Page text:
History of the Lantern
- Originally , the lantern was a series of reflectors and used whale or seal oil as fuel;
- In 1908, a 270 degree 4th order Fresnel lens was placed in the lantern room;
- In 1958, electricity was installed in the lighthouse;
- A kerosene vapour light was introduced in the late 1950’s, and a weight shaft and pulleys were added, which was set each day. As the weights fell during the day, the light rotated;
- The lens was replaced in the late 1950’s with the 4th order Fresnel Beehive shape lantern with a 700 watt light that was visible for 20 miles (32.2 km);
- In 2010, the Fresnel Beehive lens was replaced with a low maintenance automatic light triggered by a solar switch. The present light flashes every 4 seconds and can be seen a distance of about 9 miles;
- The light was automated in 1985 and a generator installed, making the weight and pulley system obsolete.
The Lantern - 4th Order Beehive Fresnel Lens
The design of the modern lighthouse lens originated at the beginning of the 18th Century. The French inventor Augustin Fresnel (pronounced Frey-nel) had correctly deduced that light was pure energy that traveled in waves, and he then spent his life developing lenses and reflectors that could capture and concentrate light.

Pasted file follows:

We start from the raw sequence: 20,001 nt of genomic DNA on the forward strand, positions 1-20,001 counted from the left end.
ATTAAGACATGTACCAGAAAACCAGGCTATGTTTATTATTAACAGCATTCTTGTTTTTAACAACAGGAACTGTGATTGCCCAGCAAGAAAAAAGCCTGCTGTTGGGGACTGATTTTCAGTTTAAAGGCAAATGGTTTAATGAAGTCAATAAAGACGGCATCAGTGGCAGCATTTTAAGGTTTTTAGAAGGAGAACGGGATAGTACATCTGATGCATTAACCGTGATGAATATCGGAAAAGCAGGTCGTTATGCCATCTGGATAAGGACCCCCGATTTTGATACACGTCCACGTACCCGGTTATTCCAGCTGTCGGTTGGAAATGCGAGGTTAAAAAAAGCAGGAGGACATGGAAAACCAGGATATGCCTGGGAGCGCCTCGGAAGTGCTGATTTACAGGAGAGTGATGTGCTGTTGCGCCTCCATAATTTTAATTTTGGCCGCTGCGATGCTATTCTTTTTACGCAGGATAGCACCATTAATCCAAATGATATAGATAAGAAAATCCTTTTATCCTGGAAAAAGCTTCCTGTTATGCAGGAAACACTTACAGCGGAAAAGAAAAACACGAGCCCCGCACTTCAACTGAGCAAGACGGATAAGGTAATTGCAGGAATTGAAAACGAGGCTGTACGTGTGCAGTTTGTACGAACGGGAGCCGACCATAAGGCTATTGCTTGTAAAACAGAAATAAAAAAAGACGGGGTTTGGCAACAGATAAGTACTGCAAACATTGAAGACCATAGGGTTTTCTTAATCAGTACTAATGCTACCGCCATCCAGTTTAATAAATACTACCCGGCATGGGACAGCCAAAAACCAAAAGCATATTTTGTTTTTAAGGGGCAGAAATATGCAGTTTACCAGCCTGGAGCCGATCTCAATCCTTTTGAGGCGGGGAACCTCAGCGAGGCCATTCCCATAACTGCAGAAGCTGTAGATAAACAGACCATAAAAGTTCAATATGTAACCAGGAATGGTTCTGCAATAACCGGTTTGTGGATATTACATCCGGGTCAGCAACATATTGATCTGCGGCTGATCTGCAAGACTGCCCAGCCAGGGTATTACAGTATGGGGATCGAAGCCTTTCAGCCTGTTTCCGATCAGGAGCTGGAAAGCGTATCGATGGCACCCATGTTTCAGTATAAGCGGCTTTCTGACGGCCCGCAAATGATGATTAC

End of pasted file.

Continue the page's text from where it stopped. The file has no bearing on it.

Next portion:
The first lighthouse optics that he designed combined highly polished prisms with an array of lenses that captured light and concentrated it back into a main beam. The design was concentric in arrangement, funneling the light into a beam that was many times brighter than its source. Fresnel’s design of concentric glass rings to concentrate light is still used today in the production of automobile headlights, traffic signals and projectors.
Fresnel produced six sizes of lighthouse lenses, divided into “orders” based on their size and focal length. These are classified as “first” through “sixth” orders. The Panmure Island Lighthouse had a 4th order Fresnel Beehive lens.
Panmure’s rotating Fesnel Lens was replaced with the present light in 2010. The new lens flashes off and on with a 4 second elipse, has a solar sensor that does not require on-going maintenance and is more energy efficient that the previous light systems. However, the new light can only be seen from 8 nautical miles away where as the light concentrated through the Fresnel lens, could be seen for more than 20 miles away.